Pink Slip

The Big Top

February 04, 2005

BY JASON SONGE


It was an extravaganza at The Big Top's Femme Fatale Ball Friday night. I arrived at midnight and walked through Elvi and airline pilots. I barely missed Manwitch(check out the recent review) but got there in time to see two female fire throwers in the street and The Iron Maidens onstage. Six girls in matching costumes did choreographed moves that matched the lyrics to Judas Priest's "You've Got Another Thing Coming," Black Sabbath's "Paranoid," and a song I didn't recognize. They were cute, man. Like I guess how girls dance around in their bedrooms together to music. Or, is that only in the movies? Somebody help me out. There was something sexy about girls pounding the stage with their fists and high kicking to Metal.

While the girls changed their costumes between songs, the house D.J. played Queen's "Jazz," I guess, because I heard "Bicycle Race" and "Fat Bottomed Girls." Great party music.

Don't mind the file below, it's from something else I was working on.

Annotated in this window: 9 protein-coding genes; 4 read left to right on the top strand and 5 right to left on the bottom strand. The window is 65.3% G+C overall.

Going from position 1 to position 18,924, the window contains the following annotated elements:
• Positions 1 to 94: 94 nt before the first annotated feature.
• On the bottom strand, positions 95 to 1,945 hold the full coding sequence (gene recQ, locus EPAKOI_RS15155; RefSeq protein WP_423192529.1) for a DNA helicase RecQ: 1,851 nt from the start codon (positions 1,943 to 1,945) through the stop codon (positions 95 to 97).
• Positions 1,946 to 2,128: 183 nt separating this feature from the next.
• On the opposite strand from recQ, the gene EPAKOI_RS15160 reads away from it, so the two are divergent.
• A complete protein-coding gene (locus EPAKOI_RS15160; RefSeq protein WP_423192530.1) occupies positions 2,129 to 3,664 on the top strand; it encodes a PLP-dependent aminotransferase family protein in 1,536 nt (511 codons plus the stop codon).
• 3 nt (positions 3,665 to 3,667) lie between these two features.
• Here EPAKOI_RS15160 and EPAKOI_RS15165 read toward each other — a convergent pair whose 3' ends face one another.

The party was still kickin' when the night ended with a performance by Pink Slip, the all-girl Rock supergroup. Since 2000 the band has strictly been a Mardi Gras incarnation. They were scheduled to play in parades Saturday and Sunday. The eight person band included Continental Drifters' vocalist Susan Cowsill, Paradise Vendors vocalist Jeanne Stallworth, and members of Manwitch.

It was a sassy and uninhibited performance. It was fun Rock that revelled in itself. Pink Slip's primitive and wonderfully messy music was propelled by their Punk behavior. Stallworth clutched at the bottom of her dress, pulled it up, and lifted Cowsill's frumpy dress as she sang in her signature naive and coy tone about wanting teenage boys. Cowsill also acted the naughty part as she sang sweet harmonies with Stallworth. The forceful and straightforward Rock band dedicated a song to club Miss Mae's, and they did covers of The Byrds' "So You Wanna Be a Rock N' Roll Star," The Runaways' "Cherry Bomb," and Joan Jett's "Bad Reputation."

The only problem with the band was that they had one too many drummers. The Manwitch drummer was much tighter than the other one.






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